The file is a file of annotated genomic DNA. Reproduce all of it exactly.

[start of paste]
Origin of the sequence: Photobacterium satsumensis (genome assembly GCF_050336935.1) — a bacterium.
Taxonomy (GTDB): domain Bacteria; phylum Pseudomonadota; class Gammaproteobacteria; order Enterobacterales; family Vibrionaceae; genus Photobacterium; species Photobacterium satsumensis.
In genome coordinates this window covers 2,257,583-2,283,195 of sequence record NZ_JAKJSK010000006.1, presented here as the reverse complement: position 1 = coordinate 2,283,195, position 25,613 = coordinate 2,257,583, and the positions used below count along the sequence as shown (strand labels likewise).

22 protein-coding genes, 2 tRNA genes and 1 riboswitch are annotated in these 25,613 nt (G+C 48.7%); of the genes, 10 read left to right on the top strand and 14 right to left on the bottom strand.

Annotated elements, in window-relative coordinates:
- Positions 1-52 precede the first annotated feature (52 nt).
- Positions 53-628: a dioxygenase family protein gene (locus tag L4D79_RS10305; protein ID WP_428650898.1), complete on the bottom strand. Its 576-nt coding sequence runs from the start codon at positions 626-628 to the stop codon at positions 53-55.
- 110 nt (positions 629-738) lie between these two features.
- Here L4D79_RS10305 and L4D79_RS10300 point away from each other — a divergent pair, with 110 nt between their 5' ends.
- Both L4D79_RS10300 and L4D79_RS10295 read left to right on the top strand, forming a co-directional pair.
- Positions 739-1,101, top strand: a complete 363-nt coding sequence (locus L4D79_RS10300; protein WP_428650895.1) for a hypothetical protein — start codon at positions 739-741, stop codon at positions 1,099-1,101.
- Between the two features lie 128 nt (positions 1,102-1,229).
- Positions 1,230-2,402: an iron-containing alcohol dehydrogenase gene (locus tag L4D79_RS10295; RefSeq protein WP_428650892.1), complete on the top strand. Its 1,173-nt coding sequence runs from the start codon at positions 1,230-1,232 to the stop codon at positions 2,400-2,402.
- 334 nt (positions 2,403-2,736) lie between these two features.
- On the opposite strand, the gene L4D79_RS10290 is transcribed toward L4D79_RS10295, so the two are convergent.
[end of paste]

Origin of the sequence: Photobacterium satsumensis (genome assembly GCF_050336935.1) — a bacterium.
Taxonomy (GTDB): domain Bacteria; phylum Pseudomonadota; class Gammaproteobacteria; order Enterobacterales; family Vibrionaceae; genus Photobacterium; species Photobacterium satsumensis.
In genome coordinates this window covers 2,257,583-2,283,195 of sequence record NZ_JAKJSK010000006.1, presented here as the reverse complement: position 1 = coordinate 2,283,195, position 25,613 = coordinate 2,257,583, and the positions used below count along the sequence as shown (strand labels likewise).

22 protein-coding genes, 2 tRNA genes and 1 riboswitch are annotated in these 25,613 nt (G+C 48.7%); of the genes, 10 read left to right on the top strand and 14 right to left on the bottom strand.

Annotated elements, in window-relative coordinates:
- Positions 1-52 precede the first annotated feature (52 nt).
- Positions 53-628: a dioxygenase family protein gene (locus tag L4D79_RS10305; protein ID WP_428650898.1), complete on the bottom strand. Its 576-nt coding sequence runs from the start codon at positions 626-628 to the stop codon at positions 53-55.
- 110 nt (positions 629-738) lie between these two features.
- Here L4D79_RS10305 and L4D79_RS10300 point away from each other — a divergent pair, with 110 nt between their 5' ends.
- Both L4D79_RS10300 and L4D79_RS10295 read left to right on the top strand, forming a co-directional pair.
- Positions 739-1,101, top strand: a complete 363-nt coding sequence (locus L4D79_RS10300; protein WP_428650895.1) for a hypothetical protein — start codon at positions 739-741, stop codon at positions 1,099-1,101.
- Between the two features lie 128 nt (positions 1,102-1,229).
- Positions 1,230-2,402: an iron-containing alcohol dehydrogenase gene (locus tag L4D79_RS10295; RefSeq protein WP_428650892.1), complete on the top strand. Its 1,173-nt coding sequence runs from the start codon at positions 1,230-1,232 to the stop codon at positions 2,400-2,402.
- 334 nt (positions 2,403-2,736) lie between these two features.
- On the opposite strand, the gene L4D79_RS10290 is transcribed toward L4D79_RS10295, so the two are convergent.